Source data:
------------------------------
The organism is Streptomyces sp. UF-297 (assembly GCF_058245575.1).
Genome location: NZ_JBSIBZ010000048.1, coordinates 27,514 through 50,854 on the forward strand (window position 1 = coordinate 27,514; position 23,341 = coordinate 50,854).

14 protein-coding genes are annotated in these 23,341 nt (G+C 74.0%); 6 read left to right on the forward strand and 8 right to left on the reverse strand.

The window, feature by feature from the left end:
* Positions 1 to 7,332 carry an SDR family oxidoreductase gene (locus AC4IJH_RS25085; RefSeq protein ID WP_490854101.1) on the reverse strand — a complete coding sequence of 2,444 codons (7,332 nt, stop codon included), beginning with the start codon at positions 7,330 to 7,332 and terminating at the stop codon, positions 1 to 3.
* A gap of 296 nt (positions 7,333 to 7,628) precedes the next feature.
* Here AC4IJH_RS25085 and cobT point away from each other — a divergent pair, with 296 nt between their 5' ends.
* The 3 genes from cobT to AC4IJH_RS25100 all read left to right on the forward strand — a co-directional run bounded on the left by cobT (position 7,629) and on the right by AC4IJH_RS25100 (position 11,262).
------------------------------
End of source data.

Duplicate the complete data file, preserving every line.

The organism is Streptomyces sp. UF-297 (assembly GCF_058245575.1).
Genome location: NZ_JBSIBZ010000048.1, coordinates 27,514 through 50,854 on the forward strand (window position 1 = coordinate 27,514; position 23,341 = coordinate 50,854).

14 protein-coding genes are annotated in these 23,341 nt (G+C 74.0%); 6 read left to right on the forward strand and 8 right to left on the reverse strand.

The window, feature by feature from the left end:
* Positions 1 to 7,332 carry an SDR family oxidoreductase gene (locus AC4IJH_RS25085; RefSeq protein ID WP_490854101.1) on the reverse strand — a complete coding sequence of 2,444 codons (7,332 nt, stop codon included), beginning with the start codon at positions 7,330 to 7,332 and terminating at the stop codon, positions 1 to 3.
* A gap of 296 nt (positions 7,333 to 7,628) precedes the next feature.
* Here AC4IJH_RS25085 and cobT point away from each other — a divergent pair, with 296 nt between their 5' ends.
* The 3 genes from cobT to AC4IJH_RS25100 all read left to right on the forward strand — a co-directional run bounded on the left by cobT (position 7,629) and on the right by AC4IJH_RS25100 (position 11,262).